Labour’s Grant Robertson has taken a series of potshots at the National Party and its leader Christopher Luxon in his speech to the Labour Party conference, a move he said was intended to spell out what was “at stake” in the next election.
In a speech to the Labour delegates, Robertson took several jabs at Luxon, from his tax cuts package to his climate change credentials – including Luxon’s recent statement on gas mining and comment about using New Zealand’s ocean as a carbon sink.
There were 19 references to National, and nine to Luxon in his speech – he later denied his frequent references to the Nats leader meant he was worried about the threat Luxon posed at the ballot boxes.
Robertson described the National Party as “inexperienced, out of touch and stuck in the past”.
“The tune has never changed for National. The band used to be called Ruth Richardson and The Knights of the Round Table, now it’s called Chris Luxon and the TrickleDowners.”
He had a go at National deputy Nicola Willis, saying she was “reheating” Bill English’s leftovers on social investments, and reprised his attempts to liken National’s tax cuts policy to short-lived British Prime Minister Liz Truss – dubbing him “Liz Luxon”.
He had a go at Luxon’s recent visit to the McDonald’s he worked in as a teenager: “Chris Luxon might be flipping burgers at McDonald’s but the only ones he’s serving are the wealthy few”.
Luxon said he was busy visiting an aged-care facility and so had not heard about Robertson’s comments.
However, the speech later drew a response from Willis, who said Robertson should be focusing on his job rather than name-calling.
“It’s disappointing to see the Minister of Finance resorting to name-calling and petty political attacks.
“Labour should stop talking about National and refocus on delivering for struggling New Zealanders who expect the Government to do better for them.”
Prime Minister Jacinda Ardern is expected to announce a further cost of living measure on Sunday – but Labour were downplaying any expectations it would be a significant package, pointing to Robertson’s caution about the need for spending restraint in his speech.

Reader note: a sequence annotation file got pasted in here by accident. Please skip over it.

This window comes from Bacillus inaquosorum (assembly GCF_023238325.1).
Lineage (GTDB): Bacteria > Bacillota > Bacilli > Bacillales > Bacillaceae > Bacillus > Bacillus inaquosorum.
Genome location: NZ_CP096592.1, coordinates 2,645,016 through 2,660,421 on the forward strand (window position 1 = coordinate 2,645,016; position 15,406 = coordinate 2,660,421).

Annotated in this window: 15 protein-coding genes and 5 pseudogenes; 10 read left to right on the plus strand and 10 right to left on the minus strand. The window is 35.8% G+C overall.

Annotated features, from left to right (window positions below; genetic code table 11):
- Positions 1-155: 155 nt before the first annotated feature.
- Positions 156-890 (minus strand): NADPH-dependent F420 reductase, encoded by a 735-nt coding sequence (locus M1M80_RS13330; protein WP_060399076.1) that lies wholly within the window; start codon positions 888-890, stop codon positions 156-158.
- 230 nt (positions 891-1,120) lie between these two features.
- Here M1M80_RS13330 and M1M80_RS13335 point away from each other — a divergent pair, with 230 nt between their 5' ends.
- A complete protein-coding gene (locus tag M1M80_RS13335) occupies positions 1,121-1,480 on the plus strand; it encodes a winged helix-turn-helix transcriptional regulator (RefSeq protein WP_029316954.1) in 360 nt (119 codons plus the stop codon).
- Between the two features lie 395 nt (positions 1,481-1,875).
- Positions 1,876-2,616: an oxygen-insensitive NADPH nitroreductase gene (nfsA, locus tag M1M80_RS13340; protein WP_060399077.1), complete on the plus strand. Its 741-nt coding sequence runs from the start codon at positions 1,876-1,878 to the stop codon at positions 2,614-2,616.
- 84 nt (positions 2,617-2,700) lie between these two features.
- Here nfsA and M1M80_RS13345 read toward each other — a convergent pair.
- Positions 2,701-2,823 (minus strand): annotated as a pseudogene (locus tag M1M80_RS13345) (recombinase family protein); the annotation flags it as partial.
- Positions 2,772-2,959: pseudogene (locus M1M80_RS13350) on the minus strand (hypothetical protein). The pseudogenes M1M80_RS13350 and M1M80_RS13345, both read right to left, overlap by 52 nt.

Speaking to media afterwards, Robertson said his intention had been to spell out what was “at stake” in 2023 – and he thought it was fair tactics for an election that was likely to be close.
“The blocks are close and people have to think about what is at risk if National gets in.”
Asked why he thought people had turned from Labour since 2020, he said 2022 had been the hardest year of the pandemic for New Zealand, because it had had to adjust to having Covid-19 in the community.
“It’s been a difficult time for people and I don’t underestimate the cost-of-living crisis on people’s pockets. So right now, people are really feeling it.”
In his speech, Robertson also warned delegates he would have to make some tough decisions in the coming months but promised it would not come at the expense of those on low incomes.
He said the high spending during Covid-19 had helped “get people through, [however] we now have to carefully moderate our rates of spending to rebuild our finances”.
“There are tough choices ahead. But I tell you this. A Labour Government will never put the burden of those choices on those who can least afford it. We will not cut the services that are their lifelines. We will not preach austerity, while lining our pockets with tax cuts as National would do.”
Robertson defended Labour’s decision to continue to push through the controversial Three Waters reforms, confirming Ardern’s comments to the Herald yesterday that it would not be scrapped.
He also defended the Covid-19 response, saying the Government had known all along the best economic response was the best health response.
“There were no costless decisions in Covid, and we will never claim perfection, but I am proud of our Covid response.”
He pointed to economic indicators such as the low unemployment rate - “this didn’t happen by accident. We worked hard to equip people with the skills to get jobs.”
Labour’s conference kicked off earlier this morning with speeches to the delegates from outgoing party president Claire Szabó and incoming president Jill Day.
Szabó, who has been president since November 2019, told delegates the upcoming election campaign was set to be a much more confrontational one than they had faced before.
She urged them to be prepared for that. The party has been training welfare officers to help with difficult situations – whether internally or with constituents, and she hoped there would be one on each campaign.
She said the party’s financial position was continuing to improve and thanked delegates for their fundraising efforts.
However, she asked delegates to support a proposal to increase the levies each electorate paid to the party – ranging from a few hundred dollars into the thousands – saying the party was overhauling its financial strategy to try to ensure it was more sustainable rather than subject to the waxing and waning of party popularity.
“The need to bolster against a future winter season now, while the sun is still shining.”
That proposal was later passed in the party’s general meeting.